Private Loren Nelson
In 1998 the gratitude of the Dutch still alive in Holten. Over fifty years after the war is over the people still remember the Canadians who liberated their country. Celebrations and remembrance ceremonies still occur at the Holten Cemetery.
The photos on this page were submitted by Alex and Marca van Haren of Beneden Leeuwen, The Netherlands. They visited the ceremony on the 1st of May, 1998 and were kind enough to take some photos of Loren's gravesite for Loren's relatives in Canada. Many thanks go out to them for giving us these memories.
Even until Autumn 1945 one could find crosses scattered all over the country in the Eastern and Northern parts of the Netherlands, marking the places where soldiers had been killed and buried. The crosses stood in gardens, pastures or just at the side of the road, in an area that has been cleared of five years of oppression. For that reason the soldiers had given the greatest sacrifice, their lives.
One day, while passing Holten, it occurred to Lt. General G.G. Simonds, commander of the 2nd Canadian Army that the Holterberg area might be a suitable place for a Canadian War Cemetery. The soldiers who were killed in the spring of 1945 during the liberation of the Eastern and Northern parts of the Netherlands and the taking of the North German town Oldenburg could be buried here.
Some officers made contact with Mr. W.H. Enklaar mayor of Holten at the time. Mr. Enklaar immediately did everything possible to realize a cemetery. In a later stage negotiations were carried on by the Ministry of War. The result was that the grounds were given to the Canadian Government. It is still Canadian territory.
The Cemetery was constructed and carried out by Canadian soldiers who were waiting for their repatriation. They flattened and terraced the site. The first people buried were all Canadian soldiers, killed in the area of Holten. Their graves are in the first plot of the new cemetery, left of the entrance. Nearly 1400 fallen comrades were to follow. Until summer 1946 the bodies of Canadians killed in the Netherlands and Northern Germany were buried here.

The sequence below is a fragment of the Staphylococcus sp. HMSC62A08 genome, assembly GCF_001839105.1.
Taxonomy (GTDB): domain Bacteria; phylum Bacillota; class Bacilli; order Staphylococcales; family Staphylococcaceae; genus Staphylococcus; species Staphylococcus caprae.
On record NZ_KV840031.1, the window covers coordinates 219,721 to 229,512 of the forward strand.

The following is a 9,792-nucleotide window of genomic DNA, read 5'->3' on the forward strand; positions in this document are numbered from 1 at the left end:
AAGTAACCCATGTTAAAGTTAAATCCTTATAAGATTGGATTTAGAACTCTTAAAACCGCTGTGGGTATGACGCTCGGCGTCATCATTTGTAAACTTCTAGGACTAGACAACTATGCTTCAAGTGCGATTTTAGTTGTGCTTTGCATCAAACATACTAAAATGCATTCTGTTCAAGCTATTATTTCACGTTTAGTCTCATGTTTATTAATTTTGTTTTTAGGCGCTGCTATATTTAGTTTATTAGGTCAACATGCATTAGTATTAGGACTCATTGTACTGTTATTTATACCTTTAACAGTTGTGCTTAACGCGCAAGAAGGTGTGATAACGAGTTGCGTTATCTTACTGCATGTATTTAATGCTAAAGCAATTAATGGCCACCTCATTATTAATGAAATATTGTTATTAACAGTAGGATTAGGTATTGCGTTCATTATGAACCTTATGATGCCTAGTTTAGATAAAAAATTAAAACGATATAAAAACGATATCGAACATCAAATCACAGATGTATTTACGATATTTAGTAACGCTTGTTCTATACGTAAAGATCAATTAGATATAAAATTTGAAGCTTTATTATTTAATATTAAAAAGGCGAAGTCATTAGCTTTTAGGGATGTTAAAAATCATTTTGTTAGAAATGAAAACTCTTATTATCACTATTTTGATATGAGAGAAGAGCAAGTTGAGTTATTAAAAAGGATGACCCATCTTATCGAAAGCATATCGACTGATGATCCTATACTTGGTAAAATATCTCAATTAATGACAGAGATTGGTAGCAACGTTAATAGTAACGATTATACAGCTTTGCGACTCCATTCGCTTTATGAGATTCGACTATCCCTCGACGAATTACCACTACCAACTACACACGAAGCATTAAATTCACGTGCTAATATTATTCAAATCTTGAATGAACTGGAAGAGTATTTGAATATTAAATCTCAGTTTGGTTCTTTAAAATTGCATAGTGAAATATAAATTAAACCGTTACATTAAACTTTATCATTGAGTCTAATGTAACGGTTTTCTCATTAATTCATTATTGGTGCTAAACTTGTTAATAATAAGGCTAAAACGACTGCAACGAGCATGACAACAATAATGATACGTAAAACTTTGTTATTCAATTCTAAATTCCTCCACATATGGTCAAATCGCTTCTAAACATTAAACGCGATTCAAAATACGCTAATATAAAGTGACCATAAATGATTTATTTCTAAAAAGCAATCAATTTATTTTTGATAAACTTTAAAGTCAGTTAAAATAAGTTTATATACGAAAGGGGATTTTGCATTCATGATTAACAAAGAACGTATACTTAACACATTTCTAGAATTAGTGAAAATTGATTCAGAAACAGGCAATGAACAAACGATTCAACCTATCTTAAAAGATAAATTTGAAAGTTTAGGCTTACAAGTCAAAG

Afterwards the planned area, 14 acres, turned out to be too large, so the front part was laid out as a beautiful heather garden. Until 1970 both cemetery and garden were kept by Mr. Reeves, an Englishman. He served in the Royal Hampshire Regiment. Now the work is done by Mr. Krieger. Among the rustling pines of the Holterberg lies the cemetery quietly with its hundreds of graves. Most of the men here were volunteers who gave their lives for our freedom.
Every year on May 4th a service of remembrance is held on the cemetery. Veterans staying in Holten or elsewhere in the country attend the ceremony. School children of the highest groups of the Primary School participate in the ceremony. Every 5 years Dutch and Canadian authorities are also present.
For some years the local school children put candles on the graves of the Canadian soldiers buried on the cemetery on Christmas Eve. This idea was began by Mrs. Van Dam, born in Finland and living in Holten. This is a custom introduced from her native country. More than 1,500 candle lights give the cemetery an impressive look.
The 1355 Canadians who are buried in Holten nearly all died during the last stages of the war in Holland and during the advance of the Canadian 2nd Corps into Germany.
Here is a good view of Loren's gravesite (in the center of the photo). On each grave you can see a Canadian flag, a wooden cross and a bouquet of flowers which have been placed on the graves by Dutch school children. The crosses have been made in Canada through the generosity of Judy Stinson and Bill Webster of St. Thomas Ontario.
Here is a modern day photo of Loren's grave. You will quickly notice how beautifully cared for the site is. It is wonderful how the Dutch people have cared for these lost souls who never had the chance to return home.
THE LORD IS MY SHEPHERD